Published: Jun 07, 2008 11:26 AM
Modified: Jun 07, 2008 11:26 AM
Going from zero to 61
The widespread concerns teachers have expressed about some aspects of a proposed new grading policy in the Chapel Hill-Carrboro School District sends up a big red flag.The proposed policy is intended to make grading practices consistent in high schools throughout the district. It includes several provisions, the most controversial of which would restructure the 0-to-100 numeric grade scale; under the new scale, the lowest possible score a student could get would be 61.That may look at first glance like an arbitrary number, but there is a rationale behind it. The idea is that letter grades would fall along a consistent seven-point scale: 93 to 100 for an A, 85 to 92 for a B, 77 to 84 for a C, 69 to 76 for a D, and 61 to 68 for an F. In other words, 61 is the new zero. Officials say the new system would help kids recover from one missed assignment or blown test. The new grading proposal drew a lot of opposition from teachers at the district's high schools. School board officials heard more criticism Thursday night from parents and students.The teachers' concerns carry the most weight. They're the ones in the most direct experience and involvement with students. They know how students learn, and they know how to evaluate what students have learned.One of the problems with the proposed new scale is that it would award the same number of points -- 61 -- to a student who slept through an exam and turned it in blank as it would to a student who studied and tried hard but came just shy of reaching passing level. Does that seem fair? A number of teachers said the new system could have the effect of discouraging students from making their best effort rather than encouraging them to do so.Among the other measures in the proposed policy would be a requirement that homework count no more than 20 percent of overall grades.That might be appropriate for some subjects but not for others. In some subjects, such as English, outside-of-class reading, research and writing form a major part of the workload. Are teachers to be limited to counting all that work for only 20 percent of a student's grade? Even the definition of "homework" varies from subject to subject. A requirement that all teachers in all subjects use the same measuring stick fails to recognize the inherent differences in how various subjects are most effectively taught and evaluated, not to mention the differences in how various students are best taught and evaluated. That's one of the difficulties with the drive to "standardize" everything in education. Yes, you want consistency. Yes, you want to require students to reach certain standards of achievement. But there's a point at which that effort can become overly rigid, limiting teachers' ability to do what they do best: use their judgment, experience and creativity to help young people learn. We're blessed to have a remarkable number of gifted teachers here. The classroom is their turf, and they know what they're doing. When the district considers making significant changes in the way teaching and grading are done, it would be wise to draw on that expertise, and to listen closely to what they have to say.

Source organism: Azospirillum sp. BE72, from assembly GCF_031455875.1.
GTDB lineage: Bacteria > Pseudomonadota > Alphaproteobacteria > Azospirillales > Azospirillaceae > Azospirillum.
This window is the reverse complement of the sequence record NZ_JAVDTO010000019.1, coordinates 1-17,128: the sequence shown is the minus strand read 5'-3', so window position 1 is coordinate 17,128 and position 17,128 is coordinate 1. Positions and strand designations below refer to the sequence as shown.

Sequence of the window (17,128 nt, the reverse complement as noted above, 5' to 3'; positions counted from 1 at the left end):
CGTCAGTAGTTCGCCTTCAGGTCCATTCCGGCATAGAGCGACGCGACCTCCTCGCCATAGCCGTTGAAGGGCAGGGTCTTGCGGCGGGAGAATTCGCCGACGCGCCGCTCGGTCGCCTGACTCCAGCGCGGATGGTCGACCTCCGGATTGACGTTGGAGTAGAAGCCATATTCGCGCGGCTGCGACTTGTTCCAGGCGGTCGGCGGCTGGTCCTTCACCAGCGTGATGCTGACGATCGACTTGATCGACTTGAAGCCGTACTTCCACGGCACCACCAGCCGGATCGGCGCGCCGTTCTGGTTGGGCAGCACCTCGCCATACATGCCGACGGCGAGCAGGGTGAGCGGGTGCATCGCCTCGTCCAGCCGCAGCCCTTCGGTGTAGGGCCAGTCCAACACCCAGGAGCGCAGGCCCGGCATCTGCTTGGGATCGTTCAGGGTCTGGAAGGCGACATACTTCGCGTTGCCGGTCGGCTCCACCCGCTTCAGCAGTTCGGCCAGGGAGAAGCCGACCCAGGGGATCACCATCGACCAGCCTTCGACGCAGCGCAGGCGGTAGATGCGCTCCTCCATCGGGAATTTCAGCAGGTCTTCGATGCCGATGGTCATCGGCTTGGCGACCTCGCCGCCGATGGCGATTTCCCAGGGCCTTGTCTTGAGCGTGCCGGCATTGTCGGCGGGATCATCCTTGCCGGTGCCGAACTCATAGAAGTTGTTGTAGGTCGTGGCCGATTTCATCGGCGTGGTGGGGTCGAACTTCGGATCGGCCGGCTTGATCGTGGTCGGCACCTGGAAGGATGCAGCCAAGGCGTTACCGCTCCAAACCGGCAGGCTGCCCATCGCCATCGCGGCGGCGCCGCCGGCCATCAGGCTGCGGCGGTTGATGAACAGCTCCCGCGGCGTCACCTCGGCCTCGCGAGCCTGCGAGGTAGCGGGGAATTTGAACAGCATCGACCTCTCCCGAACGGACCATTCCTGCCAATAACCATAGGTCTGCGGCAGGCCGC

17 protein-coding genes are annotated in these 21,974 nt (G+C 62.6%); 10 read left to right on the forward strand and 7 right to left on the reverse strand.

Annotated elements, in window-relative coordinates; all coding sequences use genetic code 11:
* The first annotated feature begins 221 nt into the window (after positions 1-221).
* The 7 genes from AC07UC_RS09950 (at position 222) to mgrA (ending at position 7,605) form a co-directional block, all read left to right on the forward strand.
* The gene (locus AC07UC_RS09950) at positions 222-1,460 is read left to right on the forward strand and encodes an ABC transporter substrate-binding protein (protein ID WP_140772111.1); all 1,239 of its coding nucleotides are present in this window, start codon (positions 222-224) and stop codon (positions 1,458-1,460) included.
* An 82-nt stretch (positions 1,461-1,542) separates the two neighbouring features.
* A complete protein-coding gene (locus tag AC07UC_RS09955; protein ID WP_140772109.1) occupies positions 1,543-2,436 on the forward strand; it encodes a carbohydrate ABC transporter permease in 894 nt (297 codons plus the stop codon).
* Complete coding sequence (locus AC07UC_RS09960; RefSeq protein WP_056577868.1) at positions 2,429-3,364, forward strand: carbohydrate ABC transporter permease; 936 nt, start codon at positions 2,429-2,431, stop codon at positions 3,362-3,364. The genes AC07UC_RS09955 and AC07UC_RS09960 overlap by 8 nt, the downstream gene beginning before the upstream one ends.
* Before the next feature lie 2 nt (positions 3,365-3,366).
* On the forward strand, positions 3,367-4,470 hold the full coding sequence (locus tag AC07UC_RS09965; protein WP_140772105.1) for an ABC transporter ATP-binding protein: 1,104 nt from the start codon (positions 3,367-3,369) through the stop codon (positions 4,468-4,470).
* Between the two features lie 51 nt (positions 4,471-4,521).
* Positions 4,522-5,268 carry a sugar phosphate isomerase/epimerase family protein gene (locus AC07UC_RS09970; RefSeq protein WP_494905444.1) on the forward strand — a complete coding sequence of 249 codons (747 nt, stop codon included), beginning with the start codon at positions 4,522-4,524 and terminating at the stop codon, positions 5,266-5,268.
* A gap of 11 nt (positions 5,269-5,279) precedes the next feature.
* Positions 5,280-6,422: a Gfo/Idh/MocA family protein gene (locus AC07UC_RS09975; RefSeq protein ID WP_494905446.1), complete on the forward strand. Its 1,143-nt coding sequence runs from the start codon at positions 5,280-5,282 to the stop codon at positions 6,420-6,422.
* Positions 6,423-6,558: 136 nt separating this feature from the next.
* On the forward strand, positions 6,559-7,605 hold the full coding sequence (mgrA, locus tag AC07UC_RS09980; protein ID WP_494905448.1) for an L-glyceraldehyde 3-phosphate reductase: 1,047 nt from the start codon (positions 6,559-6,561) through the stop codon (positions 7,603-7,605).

If you have a comment on today's editorial, please contact Dave Hart, associate editor, at 932-8744 or firstname.lastname@example.org.
2008 The Chapel Hill News